Middleton Cheney care service is rated 'good'
A care service in Middleton Cheney has been given a 'good' rating by the Care Quality Commission.
TH Homely Care Services provides a domiciliary care service to enable people living in Oxfordshire and the surrounding areas to maintain their independence at home. Its new rating maintains the 'good' verdict given by inspectors in 2017.
A report released by the Care Quality Commission (CQC) last week said there were 25 people using the service at the time of its inspection. These people had a wide range of physical and health care needs.
The CQC only inspects services where people receive personal care - help with tasks related to personal hygiene and eating. Where services offer personal care, it also considers any wider social care provided.
The CQC inspector's report said: "People told us staff were caring and kind. Staff's commitment and knowledge enabled people to receive care from staff who knew them well.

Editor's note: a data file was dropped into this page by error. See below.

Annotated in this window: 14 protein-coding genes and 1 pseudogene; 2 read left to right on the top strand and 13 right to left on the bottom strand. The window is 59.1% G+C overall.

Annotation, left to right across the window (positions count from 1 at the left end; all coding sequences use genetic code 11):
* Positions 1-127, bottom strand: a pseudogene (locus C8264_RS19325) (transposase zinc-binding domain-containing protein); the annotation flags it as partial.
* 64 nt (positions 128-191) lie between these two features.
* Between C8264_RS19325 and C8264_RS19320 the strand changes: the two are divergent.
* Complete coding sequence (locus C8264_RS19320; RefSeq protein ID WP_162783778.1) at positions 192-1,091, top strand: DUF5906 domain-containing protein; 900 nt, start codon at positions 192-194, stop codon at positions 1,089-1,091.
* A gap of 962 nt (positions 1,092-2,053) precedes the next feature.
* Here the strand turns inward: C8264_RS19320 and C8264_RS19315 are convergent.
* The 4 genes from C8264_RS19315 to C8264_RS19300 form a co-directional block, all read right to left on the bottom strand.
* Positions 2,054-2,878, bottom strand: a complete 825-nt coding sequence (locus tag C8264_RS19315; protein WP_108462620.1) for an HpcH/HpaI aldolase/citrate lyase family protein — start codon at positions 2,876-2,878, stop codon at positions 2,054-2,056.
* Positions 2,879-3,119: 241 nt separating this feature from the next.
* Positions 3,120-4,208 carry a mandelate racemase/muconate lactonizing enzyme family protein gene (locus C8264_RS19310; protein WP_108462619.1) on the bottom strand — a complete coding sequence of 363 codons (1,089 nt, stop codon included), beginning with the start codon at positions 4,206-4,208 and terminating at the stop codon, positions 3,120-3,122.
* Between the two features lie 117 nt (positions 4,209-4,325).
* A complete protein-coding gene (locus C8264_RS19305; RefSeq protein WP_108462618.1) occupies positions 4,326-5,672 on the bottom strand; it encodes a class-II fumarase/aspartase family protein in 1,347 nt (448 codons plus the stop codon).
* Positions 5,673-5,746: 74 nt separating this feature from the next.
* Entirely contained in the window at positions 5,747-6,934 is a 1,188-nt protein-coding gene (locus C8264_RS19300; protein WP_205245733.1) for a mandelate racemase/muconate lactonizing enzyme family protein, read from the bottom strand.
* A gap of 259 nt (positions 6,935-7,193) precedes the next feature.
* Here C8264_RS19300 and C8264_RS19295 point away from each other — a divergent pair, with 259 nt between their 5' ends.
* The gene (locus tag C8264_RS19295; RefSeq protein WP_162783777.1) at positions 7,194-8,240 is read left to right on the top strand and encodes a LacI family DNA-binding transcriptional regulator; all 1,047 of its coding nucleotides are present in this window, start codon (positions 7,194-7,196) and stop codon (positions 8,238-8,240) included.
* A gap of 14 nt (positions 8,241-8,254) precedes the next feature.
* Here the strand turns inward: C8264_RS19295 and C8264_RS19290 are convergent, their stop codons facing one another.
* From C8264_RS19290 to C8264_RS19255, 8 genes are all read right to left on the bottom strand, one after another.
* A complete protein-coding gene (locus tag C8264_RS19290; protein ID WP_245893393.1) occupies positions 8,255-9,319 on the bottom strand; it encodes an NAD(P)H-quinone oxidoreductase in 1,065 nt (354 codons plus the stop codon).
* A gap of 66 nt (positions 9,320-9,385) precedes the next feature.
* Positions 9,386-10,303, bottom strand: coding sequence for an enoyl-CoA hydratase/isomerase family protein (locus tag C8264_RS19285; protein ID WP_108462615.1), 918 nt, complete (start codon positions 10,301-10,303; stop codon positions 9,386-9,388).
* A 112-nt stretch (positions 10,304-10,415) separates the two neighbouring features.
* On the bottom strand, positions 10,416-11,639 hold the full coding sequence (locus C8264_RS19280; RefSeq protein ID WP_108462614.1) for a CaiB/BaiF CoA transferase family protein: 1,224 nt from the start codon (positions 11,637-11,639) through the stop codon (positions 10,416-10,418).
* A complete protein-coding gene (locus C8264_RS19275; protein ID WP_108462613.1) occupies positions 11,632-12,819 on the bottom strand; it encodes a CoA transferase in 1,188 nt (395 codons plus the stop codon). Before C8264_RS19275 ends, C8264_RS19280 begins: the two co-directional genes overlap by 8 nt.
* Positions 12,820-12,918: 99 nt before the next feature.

"The registered manager (Mrs Matilda Howarth) and staff strived to provide safe care and support. The registered manager worked with GPs and other healthcare professions to ensure the service responded to people's changing needs safely and effectively. People's care was personalised and matched their needs, which promoted their well-being and improved their quality of life.
"The registered manager continually looked for ways to improve people's lives. Staff culture was positive and the team was caring. This had resulted in the provision of compassionate and personalised care. The service had a clear management and staffing structure in place. Staff worked well as a team and had a sense of pride working at the service.
"The provider had quality assurance systems in place to monitor the quality and safety of the service. Risks to people's safety and well-being were managed through a risk management process. There were sufficient staff deployed to meet people's needs and people told us staff were punctual. Medicines were managed safely and people received their medicines as prescribed.
"People were supported to have maximum choice and control of their lives and staff supported them in the least restrictive way possible; the procedures in the service supported this practice. People were supported to maintain good health and to meet their nutritional needs," the inspector said.